After a close race for the top seat of B.C.’s half a million-strong union federation, Irene Lanzinger was elected President of the BC Federation of Labour in November, 2014.
Lanzinger is the first woman and the first teacher to assume the position. She began her teaching career in 1978 as a secondary science and math teacher in Abbotsford and was a long-time union activist with the B.C. Teachers’ Federation (BCTF).
As president of the BC Federation, Lanzinger says she will carry forward the vision of labour solidarity promoted by her predecessor, Jim Sinclair. She is adamant that the Federation represents both unionized and non-unionized workers in British Columbia. The following interview has been edited and condensed.
How did you first get involved with the labour movement or in progressive politics more generally?
I was teaching here in Vancouver, and my school needed a rep for the Status of Women committee and I put my hand up. We were in bargaining at the time, it was 1991. We had local bargaining back then and I volunteered for the bargaining committee and it was actually probably the bargaining committee that drew me in. I got up to speak at a few meetings and people talked me into running. Most of the time I’ve been kind of persuaded to run for something.
Is there a history of labour unionism in your family?
No. My parents were immigrants from Austria, they came in the 1950s. I was the only member of the family born in Canada, shortly after they arrived. My father was a car dealer and a bit conservative in his politics. Many activists come from parents who were part of a movement, especially my generation but no, I didn’t. I had wonderful lovely parents but they were not left-wing activists.
Though I have to say they came from a European tradition that I think values public services. If you look at Austria now it’s one of the countries that comes up high on social programs, it’s very good health-care system. So they do come from that tradition for sure.
What drew you to teaching initially?
I like kids and I have a science degree. I’m qualified to teach science and math. I love that subject area. This is not a very widely known fact about me: I went back east to train as a meteorologist because my first degree is in physics. I was being trained and hired by the government and I was going to end up in a military base forecasting weather for the military and I just thought, ‘you know what, I would rather be a teacher then that.’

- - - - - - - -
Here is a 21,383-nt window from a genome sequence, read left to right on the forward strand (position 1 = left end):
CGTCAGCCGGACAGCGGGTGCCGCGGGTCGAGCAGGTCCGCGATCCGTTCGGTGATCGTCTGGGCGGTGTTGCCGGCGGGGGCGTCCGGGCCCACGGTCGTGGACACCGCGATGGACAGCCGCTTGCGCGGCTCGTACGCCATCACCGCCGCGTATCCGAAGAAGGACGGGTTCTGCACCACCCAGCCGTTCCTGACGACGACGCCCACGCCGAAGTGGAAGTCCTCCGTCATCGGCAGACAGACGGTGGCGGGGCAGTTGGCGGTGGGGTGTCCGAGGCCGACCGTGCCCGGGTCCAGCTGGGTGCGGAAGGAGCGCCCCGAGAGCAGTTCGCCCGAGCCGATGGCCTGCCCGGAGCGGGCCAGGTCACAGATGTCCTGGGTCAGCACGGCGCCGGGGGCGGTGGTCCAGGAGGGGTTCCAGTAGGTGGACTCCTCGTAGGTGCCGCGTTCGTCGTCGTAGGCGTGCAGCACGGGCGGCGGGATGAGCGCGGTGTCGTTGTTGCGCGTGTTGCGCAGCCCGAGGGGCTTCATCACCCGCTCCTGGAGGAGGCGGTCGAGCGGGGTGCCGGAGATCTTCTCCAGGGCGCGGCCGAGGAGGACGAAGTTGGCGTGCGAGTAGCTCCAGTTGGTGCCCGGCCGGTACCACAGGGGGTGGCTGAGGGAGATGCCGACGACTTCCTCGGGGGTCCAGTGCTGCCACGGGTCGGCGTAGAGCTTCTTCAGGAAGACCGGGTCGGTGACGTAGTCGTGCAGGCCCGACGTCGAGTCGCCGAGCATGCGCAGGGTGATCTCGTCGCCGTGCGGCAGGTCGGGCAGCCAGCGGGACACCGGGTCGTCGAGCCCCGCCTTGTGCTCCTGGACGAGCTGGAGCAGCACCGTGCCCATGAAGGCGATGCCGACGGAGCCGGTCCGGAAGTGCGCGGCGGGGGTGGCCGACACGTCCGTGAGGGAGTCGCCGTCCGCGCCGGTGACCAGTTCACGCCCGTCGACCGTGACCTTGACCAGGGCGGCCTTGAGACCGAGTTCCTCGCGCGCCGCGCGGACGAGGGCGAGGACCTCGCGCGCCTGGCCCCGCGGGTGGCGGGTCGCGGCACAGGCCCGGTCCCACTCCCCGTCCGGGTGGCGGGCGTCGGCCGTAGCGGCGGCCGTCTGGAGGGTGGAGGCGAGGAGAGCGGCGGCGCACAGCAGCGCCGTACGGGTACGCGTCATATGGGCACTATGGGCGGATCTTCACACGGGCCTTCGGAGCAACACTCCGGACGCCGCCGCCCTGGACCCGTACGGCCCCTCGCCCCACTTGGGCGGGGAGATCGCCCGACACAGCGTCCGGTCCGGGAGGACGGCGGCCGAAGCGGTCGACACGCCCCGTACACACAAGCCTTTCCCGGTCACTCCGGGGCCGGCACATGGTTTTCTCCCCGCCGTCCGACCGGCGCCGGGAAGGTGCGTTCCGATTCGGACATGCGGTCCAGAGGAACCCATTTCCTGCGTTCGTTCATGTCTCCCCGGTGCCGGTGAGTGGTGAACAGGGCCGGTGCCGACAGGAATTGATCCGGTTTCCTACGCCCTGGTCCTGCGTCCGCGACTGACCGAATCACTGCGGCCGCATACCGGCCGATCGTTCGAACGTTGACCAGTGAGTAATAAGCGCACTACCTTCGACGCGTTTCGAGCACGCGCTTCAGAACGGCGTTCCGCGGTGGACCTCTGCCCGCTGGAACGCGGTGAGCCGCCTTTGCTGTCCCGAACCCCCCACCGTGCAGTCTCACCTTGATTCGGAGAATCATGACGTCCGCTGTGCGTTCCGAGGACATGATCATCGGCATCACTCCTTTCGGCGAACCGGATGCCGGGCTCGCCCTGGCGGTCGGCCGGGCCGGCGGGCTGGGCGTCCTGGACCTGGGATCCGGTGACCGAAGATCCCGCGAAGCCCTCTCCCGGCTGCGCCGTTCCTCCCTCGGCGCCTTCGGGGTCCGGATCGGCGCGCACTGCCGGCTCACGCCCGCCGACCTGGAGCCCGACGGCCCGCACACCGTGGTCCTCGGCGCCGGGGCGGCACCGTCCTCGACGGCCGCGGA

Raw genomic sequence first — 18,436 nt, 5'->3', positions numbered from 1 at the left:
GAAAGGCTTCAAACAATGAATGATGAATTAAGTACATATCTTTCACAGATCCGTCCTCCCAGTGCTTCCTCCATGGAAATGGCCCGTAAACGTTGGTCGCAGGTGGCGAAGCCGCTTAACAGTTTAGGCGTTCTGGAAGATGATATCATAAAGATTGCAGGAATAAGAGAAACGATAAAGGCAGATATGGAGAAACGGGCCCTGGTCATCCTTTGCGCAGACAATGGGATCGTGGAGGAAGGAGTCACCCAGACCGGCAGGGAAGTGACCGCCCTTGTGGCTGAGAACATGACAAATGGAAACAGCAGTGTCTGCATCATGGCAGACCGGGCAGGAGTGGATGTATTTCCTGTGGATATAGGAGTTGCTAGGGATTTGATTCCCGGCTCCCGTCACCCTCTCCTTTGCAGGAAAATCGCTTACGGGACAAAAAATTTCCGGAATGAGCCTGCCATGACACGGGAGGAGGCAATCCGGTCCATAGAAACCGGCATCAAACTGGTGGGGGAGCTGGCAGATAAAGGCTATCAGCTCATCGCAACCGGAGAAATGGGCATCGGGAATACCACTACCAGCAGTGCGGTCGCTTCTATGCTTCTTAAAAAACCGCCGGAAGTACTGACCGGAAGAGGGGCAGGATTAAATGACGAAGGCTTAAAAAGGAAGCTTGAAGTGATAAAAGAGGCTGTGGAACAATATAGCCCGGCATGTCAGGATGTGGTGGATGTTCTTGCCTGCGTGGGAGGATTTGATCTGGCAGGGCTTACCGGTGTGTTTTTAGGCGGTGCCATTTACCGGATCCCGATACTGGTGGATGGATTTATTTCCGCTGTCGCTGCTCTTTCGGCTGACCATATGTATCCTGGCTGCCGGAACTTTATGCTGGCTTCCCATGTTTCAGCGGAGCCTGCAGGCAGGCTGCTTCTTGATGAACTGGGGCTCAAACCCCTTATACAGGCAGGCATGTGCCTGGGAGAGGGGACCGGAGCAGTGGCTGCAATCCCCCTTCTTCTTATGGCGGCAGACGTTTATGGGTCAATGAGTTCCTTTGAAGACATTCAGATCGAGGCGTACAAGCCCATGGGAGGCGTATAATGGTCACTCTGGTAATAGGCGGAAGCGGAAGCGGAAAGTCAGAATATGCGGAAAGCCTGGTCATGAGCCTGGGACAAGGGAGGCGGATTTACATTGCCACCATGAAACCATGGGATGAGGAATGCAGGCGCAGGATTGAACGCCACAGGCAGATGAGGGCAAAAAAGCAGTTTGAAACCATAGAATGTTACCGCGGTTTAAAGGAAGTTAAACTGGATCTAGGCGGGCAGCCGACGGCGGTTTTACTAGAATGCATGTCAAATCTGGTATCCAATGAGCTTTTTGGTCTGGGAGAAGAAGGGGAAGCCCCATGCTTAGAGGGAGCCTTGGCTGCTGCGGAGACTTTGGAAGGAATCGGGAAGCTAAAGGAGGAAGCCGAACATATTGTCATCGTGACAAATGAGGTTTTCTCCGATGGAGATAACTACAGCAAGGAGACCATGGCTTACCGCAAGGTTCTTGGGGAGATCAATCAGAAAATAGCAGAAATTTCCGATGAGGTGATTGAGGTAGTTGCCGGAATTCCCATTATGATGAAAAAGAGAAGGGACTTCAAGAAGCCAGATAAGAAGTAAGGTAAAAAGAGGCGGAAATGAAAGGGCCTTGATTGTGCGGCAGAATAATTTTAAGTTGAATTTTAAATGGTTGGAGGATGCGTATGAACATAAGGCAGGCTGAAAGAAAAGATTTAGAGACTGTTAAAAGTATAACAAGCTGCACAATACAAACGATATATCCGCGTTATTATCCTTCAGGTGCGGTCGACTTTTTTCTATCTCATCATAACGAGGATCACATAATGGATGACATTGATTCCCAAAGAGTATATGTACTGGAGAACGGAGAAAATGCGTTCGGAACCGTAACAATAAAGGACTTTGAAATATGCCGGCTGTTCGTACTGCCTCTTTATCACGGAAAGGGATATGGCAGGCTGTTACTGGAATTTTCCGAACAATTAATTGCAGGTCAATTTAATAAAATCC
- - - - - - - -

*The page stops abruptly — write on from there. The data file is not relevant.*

So I came back to B.C. and went to UBC for teacher training. I loved teaching and to some degree still miss it. One of my favourite work environments is the high school. it’s just very exciting and fun and the energy of the kids just kind of permeates the building. It’s a difficult job, I consider it one of the most difficult jobs I’ve had. But we’ll see how being the president of the BC Fed matches teaching grade nine. I did love it.
What role do you think a Labour Federation should ideally play in relation to unions, the labour movement, and in society more generally?
There are two things I would say about that. Our primary responsibility is to our affiliates. They pay to have this organization and they are dedicated to it and participate. We are fortunate for that in B.C. So we coordinate their bargaining, we help with organizing, we get them together on health and safety issues. We coordinate the work of affiliates and help them do their work better and be stronger by belonging to the collective of the BC Fed.
But in B.C., and I’d say this is probably true of many federations of labour across the country, we also see ourselves as speaking for all workers. So we run a minimum wage campaign that if it’s successful, will benefit mostly non-union workers. We’ve been very strong advocates for health and safety for non-union workers.
I think that primarily unions make the world a more equal place and they do that by bargaining better wages and benefits for their members and forcing employers to share their profits. But they also do that by being advocates for social justice on a broad range of issues. So that’s the role we play, and I think it’s a very important one.